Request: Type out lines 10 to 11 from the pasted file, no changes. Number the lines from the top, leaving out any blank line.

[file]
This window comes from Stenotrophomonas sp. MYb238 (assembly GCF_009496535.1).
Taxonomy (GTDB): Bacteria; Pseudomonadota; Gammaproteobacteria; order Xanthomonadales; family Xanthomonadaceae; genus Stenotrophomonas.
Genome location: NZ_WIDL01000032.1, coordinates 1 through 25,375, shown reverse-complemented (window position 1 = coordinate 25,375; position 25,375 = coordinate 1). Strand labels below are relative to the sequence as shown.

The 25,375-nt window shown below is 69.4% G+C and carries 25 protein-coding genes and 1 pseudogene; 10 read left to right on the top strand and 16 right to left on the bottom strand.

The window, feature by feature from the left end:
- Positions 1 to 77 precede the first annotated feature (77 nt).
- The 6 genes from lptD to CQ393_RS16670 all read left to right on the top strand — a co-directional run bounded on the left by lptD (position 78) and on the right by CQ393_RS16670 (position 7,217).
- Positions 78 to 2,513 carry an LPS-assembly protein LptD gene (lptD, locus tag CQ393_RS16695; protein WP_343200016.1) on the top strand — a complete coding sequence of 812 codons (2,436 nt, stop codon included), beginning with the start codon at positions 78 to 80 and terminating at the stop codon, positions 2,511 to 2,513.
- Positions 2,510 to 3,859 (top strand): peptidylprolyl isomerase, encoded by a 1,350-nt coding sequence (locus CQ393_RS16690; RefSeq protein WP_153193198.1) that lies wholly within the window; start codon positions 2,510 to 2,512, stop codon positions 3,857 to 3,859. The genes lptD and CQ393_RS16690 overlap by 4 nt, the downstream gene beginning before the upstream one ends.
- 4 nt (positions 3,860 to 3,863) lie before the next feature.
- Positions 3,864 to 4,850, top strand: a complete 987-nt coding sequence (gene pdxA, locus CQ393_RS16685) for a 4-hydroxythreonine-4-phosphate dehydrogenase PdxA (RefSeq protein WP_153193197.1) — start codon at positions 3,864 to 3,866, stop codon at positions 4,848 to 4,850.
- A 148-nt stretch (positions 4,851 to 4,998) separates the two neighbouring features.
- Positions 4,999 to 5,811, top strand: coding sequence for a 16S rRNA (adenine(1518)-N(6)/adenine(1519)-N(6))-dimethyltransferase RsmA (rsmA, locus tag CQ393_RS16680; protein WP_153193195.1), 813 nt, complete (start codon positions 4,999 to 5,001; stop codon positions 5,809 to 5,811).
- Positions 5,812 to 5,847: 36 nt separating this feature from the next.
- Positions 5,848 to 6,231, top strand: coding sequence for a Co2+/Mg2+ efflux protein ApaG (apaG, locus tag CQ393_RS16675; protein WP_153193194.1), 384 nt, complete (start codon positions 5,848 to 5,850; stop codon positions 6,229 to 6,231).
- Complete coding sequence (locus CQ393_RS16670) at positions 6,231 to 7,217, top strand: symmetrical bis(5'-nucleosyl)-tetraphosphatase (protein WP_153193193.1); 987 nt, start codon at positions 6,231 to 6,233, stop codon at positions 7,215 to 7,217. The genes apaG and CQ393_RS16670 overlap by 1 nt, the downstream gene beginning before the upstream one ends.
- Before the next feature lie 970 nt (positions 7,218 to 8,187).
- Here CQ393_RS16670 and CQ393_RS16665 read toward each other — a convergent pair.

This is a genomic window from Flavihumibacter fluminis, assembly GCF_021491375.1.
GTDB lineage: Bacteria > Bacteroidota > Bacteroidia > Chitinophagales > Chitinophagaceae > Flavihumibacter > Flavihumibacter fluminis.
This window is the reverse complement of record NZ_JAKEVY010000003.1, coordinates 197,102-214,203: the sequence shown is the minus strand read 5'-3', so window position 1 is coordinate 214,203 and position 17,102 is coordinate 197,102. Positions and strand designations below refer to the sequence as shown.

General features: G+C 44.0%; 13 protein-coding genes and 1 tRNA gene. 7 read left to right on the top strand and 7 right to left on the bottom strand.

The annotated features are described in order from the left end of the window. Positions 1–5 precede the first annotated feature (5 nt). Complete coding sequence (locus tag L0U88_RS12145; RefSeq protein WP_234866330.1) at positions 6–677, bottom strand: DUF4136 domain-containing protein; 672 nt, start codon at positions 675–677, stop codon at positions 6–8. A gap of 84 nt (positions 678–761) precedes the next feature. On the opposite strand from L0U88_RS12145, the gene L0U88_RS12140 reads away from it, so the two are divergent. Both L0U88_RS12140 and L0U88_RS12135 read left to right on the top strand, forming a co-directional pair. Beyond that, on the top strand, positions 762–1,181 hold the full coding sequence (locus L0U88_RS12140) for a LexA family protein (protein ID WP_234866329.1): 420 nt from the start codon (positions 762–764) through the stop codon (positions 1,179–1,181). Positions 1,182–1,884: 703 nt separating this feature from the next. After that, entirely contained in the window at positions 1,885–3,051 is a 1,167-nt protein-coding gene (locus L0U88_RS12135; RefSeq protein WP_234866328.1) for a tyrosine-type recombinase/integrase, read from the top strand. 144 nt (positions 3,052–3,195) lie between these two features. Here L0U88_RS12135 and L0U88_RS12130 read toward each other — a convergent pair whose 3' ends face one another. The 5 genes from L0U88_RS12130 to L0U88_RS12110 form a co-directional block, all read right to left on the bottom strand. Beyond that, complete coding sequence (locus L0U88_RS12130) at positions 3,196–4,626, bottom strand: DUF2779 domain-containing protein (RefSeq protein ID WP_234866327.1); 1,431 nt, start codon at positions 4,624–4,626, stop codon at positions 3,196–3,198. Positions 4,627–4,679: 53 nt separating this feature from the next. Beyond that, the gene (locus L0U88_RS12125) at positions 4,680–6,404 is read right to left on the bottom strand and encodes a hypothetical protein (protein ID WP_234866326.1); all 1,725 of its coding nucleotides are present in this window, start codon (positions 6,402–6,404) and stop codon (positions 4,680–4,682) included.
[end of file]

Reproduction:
- 4 nt (positions 3,860 to 3,863) lie before the next feature.
- Positions 3,864 to 4,850, top strand: a complete 987-nt coding sequence (gene pdxA, locus CQ393_RS16685) for a 4-hydroxythreonine-4-phosphate dehydrogenase PdxA (RefSeq protein WP_153193197.1) — start codon at positions 3,864 to 3,866, stop codon at positions 4,848 to 4,850.